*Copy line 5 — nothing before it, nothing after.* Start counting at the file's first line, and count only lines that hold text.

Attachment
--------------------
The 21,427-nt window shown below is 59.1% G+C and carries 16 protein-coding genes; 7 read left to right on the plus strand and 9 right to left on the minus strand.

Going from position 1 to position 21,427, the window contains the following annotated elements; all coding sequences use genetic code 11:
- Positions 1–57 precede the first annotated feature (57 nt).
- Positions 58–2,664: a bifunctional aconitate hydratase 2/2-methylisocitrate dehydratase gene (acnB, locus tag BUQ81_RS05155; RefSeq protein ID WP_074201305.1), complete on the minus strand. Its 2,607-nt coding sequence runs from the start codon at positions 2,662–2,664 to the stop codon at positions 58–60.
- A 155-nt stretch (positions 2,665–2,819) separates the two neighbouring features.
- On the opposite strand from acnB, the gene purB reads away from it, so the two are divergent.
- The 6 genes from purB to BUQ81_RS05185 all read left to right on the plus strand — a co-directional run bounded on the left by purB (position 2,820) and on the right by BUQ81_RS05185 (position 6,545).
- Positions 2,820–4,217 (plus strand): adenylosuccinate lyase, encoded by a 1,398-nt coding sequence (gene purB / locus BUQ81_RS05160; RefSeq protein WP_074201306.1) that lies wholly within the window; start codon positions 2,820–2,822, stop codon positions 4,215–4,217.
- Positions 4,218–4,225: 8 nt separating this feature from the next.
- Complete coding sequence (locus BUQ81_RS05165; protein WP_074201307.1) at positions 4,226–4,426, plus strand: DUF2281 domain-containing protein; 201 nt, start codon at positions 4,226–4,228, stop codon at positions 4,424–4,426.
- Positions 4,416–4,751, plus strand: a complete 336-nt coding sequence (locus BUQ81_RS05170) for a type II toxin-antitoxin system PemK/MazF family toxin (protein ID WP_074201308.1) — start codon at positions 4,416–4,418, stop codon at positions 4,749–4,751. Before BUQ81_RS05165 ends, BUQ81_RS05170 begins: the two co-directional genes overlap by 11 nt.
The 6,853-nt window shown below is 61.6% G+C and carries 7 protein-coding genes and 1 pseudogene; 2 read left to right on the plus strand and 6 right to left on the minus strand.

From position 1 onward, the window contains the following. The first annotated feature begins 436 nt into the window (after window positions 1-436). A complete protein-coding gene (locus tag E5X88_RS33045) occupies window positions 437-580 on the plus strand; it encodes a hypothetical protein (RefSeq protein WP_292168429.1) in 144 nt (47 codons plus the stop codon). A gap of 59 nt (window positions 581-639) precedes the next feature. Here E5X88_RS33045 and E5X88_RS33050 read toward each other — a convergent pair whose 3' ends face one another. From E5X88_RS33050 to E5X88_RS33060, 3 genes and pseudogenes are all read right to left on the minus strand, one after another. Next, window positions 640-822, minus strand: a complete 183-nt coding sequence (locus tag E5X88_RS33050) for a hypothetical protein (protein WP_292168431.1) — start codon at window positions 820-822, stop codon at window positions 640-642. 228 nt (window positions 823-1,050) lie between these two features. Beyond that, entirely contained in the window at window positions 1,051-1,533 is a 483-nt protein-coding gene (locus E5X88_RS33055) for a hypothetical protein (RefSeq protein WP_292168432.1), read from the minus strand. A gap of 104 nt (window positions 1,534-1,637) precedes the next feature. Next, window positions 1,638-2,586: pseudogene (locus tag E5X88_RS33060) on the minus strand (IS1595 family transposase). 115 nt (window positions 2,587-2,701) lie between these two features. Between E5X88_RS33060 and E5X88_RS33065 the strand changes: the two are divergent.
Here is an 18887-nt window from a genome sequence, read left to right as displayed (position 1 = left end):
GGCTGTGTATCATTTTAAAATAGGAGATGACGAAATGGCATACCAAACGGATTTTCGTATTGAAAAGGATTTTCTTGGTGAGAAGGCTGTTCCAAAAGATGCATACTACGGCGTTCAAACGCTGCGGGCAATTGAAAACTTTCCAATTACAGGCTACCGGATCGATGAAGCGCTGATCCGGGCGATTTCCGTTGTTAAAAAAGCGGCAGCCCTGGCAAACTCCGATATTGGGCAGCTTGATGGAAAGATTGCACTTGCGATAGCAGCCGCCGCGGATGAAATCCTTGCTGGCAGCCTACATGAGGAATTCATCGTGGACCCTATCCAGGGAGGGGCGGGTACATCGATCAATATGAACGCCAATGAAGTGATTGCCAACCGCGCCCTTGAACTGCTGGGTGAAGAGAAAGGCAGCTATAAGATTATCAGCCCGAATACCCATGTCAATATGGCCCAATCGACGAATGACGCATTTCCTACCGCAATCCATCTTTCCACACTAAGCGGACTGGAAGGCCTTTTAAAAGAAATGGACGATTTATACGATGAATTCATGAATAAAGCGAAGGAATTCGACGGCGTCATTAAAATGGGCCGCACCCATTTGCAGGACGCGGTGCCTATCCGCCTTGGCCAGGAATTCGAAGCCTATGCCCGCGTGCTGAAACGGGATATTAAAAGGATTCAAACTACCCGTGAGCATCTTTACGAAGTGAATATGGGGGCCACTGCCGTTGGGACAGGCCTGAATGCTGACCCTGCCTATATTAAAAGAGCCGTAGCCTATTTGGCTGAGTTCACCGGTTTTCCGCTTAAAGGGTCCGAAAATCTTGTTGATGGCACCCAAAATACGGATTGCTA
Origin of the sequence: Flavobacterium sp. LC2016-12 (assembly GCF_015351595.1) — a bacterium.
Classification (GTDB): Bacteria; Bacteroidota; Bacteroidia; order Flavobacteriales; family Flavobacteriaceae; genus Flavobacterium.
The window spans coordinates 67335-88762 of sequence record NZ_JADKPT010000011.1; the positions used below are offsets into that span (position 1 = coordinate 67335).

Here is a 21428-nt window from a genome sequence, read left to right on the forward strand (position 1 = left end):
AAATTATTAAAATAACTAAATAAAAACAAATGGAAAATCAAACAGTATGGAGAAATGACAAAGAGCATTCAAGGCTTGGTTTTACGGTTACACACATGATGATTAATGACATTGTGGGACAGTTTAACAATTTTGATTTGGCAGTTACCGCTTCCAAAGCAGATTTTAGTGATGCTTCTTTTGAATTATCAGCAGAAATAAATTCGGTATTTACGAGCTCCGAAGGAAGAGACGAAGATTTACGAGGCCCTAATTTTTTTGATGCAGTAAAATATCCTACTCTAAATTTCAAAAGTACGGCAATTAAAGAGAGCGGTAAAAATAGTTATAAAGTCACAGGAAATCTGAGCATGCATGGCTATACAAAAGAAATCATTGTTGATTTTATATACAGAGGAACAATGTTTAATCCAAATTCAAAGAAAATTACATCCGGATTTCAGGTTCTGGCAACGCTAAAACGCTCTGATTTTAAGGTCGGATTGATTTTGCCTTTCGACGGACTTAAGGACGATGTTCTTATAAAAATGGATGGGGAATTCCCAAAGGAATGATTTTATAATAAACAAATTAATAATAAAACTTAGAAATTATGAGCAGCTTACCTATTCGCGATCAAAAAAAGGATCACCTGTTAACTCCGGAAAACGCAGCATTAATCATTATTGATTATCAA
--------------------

- A 155-nt stretch (positions 2,665–2,819) separates the two neighbouring features.